Arnold Kling  

Timothy Taylor on Long-term Unemployment

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Timothy Taylor writes,


We need a convincing theory of this third kind of unemployment--sluggish unemployment, tar-pit unemployment--and an associated sense of what policies are useful for addressing it. Firms as a group have high profits and strong cash reserves, but they are not seeing it as worthwhile to raise hiring substantially, preferring instead to focus on getting more productivity from the existing workforce. Are there ways to reduce the costs and risks that firms face when thinking about hiring? Many households are struggling with outsized debt burdens, including those who have mortgages that are larger than the value of their home. Are there policy levers to help them move past their debt burdens?

I strongly recommend reading the entire essay, although I do not see why "outsized debt burdens" are an issue for a jobless recovery. If they matter at all, presumably they matter because of aggregate demand.

The Scott Sumner answer would presumably be that monetary policy has been serially surprising the market with its tightness, so that the recession has been long and deep. It sounds like a good story when he tells it, but not when you stop and think about it. Or when you look at the decline in real unit labor costs.

The Tyler Cowen answer would presumably be ZMP, meaning that some workers now have zero marginal product. Or a marginal product that does not justify paying the minimum wage, in addition incurring the fixed costs of hiring, training, and supervising. I find this answer more plausible.

I also find plausible another answer that I could also trace back to Tyler but which I have pushed more extensively, and that is the PSST story. It takes a long time for entrepreneurs to grope their way to new patterns of sustainable specialization and trade once old patterns break up.


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COMMENTS (5 to date)
Hasdrubal writes:

What about regime uncertainty, where employers are reluctant to hire because they are unsure of what wages and overhead will be in a couple years after the health care and consumer protection/financial services legislation kick in? (With some added environmental rules via the EPA to boot.) And insecurity over future market conditions because Europe and China look to be teetering on the brink of some major financial problems. This certainly wouldn't explain everything, but it could be a contributing factor and exacerbate other problems.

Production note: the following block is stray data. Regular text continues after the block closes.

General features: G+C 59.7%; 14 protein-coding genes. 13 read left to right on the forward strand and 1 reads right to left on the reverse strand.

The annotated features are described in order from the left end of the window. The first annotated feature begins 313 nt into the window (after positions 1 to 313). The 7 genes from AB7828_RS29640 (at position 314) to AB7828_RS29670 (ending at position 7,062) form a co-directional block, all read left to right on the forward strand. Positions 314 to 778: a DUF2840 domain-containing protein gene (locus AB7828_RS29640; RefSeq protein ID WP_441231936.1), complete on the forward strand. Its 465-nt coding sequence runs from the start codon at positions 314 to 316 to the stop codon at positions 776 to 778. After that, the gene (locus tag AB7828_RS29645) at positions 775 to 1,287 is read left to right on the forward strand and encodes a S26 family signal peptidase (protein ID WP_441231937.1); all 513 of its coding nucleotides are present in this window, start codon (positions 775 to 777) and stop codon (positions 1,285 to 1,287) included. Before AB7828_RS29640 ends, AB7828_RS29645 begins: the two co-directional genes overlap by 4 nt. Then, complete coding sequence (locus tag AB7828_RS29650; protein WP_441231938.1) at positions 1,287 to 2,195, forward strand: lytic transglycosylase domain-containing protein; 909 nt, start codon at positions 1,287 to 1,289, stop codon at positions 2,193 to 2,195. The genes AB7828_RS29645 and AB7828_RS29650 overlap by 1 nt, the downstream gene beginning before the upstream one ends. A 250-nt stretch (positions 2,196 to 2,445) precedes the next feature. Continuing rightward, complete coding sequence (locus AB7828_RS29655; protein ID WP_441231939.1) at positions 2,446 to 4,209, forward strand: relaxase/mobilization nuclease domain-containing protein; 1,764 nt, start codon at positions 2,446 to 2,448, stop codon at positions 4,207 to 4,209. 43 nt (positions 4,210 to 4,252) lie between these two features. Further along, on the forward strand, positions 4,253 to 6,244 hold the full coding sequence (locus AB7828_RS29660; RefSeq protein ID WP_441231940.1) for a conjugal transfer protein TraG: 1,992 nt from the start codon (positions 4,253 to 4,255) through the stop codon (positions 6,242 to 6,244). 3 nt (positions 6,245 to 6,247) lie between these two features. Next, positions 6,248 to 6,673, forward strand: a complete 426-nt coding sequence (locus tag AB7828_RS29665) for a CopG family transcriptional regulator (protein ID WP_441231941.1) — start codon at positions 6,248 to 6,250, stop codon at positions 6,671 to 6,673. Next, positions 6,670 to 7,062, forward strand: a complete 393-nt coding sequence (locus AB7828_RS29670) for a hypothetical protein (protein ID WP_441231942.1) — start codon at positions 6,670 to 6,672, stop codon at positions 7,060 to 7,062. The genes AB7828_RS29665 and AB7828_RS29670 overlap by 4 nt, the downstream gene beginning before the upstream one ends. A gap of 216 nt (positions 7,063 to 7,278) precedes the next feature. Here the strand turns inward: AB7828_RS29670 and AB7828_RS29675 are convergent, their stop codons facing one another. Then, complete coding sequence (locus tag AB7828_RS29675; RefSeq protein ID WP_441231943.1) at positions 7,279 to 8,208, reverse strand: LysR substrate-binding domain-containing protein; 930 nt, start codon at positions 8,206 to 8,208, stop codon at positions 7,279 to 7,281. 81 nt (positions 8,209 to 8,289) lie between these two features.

J Storrs Hall writes:

Seems to me that PSST and ZMP have a synergy as an explanation. When we build a machine in general, early versions of it aren't terribly efficient; it's hard enough to get it to work at all. Then comes the learning curve, increasing efficiency, and so forth.

Same with a business, I would imagine. Firms with well-understood functions can mechanize and cater to workers so they have a more streamlined job -- a case in point is those monster cash registers at fast food joints with a button for each product, or indeed scanners at grocery stores.

A newly invented business doesn't have that well-developed automation to make use of the, let's call them, LMP workers.

BZ writes:

Robert Higgs knocked me over with this post yesterday. Makes me feel like the unemployment problem is small potatoes. I'd love to see some theories on this one:
http://blog.independent.org/2012/03/06/cessation-of-labor-force-growth-since-2008/

Jasbo writes:

I'm with Hasdrubal. I find it disturbing when we as economists discuss real business decisionmaking that we don't actually get down and dirty with real business psychology, especially in small businesses.

"Aggregate demand" doesn't hire a soul; individual business managers and owners do. Their perceptions of regime risk, limitations on their flexibility, employee quality and commitment, expectations of labor cost changes are rarely treated with the respect they warrant. A lacuna in macro, and insufficiently modelled in micro.